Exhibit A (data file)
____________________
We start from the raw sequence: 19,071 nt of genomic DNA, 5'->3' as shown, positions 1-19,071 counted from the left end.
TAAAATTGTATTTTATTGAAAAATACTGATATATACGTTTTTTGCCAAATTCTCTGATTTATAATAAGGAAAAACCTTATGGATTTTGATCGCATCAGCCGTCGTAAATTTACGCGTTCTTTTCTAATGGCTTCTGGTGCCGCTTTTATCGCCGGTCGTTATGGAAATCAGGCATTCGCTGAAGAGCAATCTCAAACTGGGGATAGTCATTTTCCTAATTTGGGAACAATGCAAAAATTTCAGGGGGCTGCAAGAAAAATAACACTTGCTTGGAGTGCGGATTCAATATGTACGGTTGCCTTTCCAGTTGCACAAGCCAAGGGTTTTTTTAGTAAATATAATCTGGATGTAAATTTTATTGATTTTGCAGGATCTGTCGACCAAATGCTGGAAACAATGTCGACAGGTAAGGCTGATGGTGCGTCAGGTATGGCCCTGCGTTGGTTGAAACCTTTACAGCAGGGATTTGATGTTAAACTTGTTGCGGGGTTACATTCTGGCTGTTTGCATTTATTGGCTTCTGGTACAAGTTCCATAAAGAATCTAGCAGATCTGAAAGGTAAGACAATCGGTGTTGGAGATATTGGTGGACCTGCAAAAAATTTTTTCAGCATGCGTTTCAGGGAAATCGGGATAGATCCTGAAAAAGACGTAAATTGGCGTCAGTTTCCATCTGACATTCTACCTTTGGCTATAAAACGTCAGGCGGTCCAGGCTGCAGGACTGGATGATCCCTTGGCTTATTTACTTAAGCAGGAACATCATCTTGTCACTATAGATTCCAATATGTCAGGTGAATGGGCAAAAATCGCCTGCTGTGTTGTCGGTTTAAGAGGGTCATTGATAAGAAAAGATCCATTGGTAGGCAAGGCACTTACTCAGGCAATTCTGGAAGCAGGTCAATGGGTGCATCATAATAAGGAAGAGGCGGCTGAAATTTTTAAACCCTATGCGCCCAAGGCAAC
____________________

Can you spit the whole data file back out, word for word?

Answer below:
We start from the raw sequence: 19,071 nt of genomic DNA, 5'->3' as shown, positions 1-19,071 counted from the left end.
TAAAATTGTATTTTATTGAAAAATACTGATATATACGTTTTTTGCCAAATTCTCTGATTTATAATAAGGAAAAACCTTATGGATTTTGATCGCATCAGCCGTCGTAAATTTACGCGTTCTTTTCTAATGGCTTCTGGTGCCGCTTTTATCGCCGGTCGTTATGGAAATCAGGCATTCGCTGAAGAGCAATCTCAAACTGGGGATAGTCATTTTCCTAATTTGGGAACAATGCAAAAATTTCAGGGGGCTGCAAGAAAAATAACACTTGCTTGGAGTGCGGATTCAATATGTACGGTTGCCTTTCCAGTTGCACAAGCCAAGGGTTTTTTTAGTAAATATAATCTGGATGTAAATTTTATTGATTTTGCAGGATCTGTCGACCAAATGCTGGAAACAATGTCGACAGGTAAGGCTGATGGTGCGTCAGGTATGGCCCTGCGTTGGTTGAAACCTTTACAGCAGGGATTTGATGTTAAACTTGTTGCGGGGTTACATTCTGGCTGTTTGCATTTATTGGCTTCTGGTACAAGTTCCATAAAGAATCTAGCAGATCTGAAAGGTAAGACAATCGGTGTTGGAGATATTGGTGGACCTGCAAAAAATTTTTTCAGCATGCGTTTCAGGGAAATCGGGATAGATCCTGAAAAAGACGTAAATTGGCGTCAGTTTCCATCTGACATTCTACCTTTGGCTATAAAACGTCAGGCGGTCCAGGCTGCAGGACTGGATGATCCCTTGGCTTATTTACTTAAGCAGGAACATCATCTTGTCACTATAGATTCCAATATGTCAGGTGAATGGGCAAAAATCGCCTGCTGTGTTGTCGGTTTAAGAGGGTCATTGATAAGAAAAGATCCATTGGTAGGCAAGGCACTTACTCAGGCAATTCTGGAAGCAGGTCAATGGGTGCATCATAATAAGGAAGAGGCGGCTGAAATTTTTAAACCCTATGCGCCCAAGGCAAC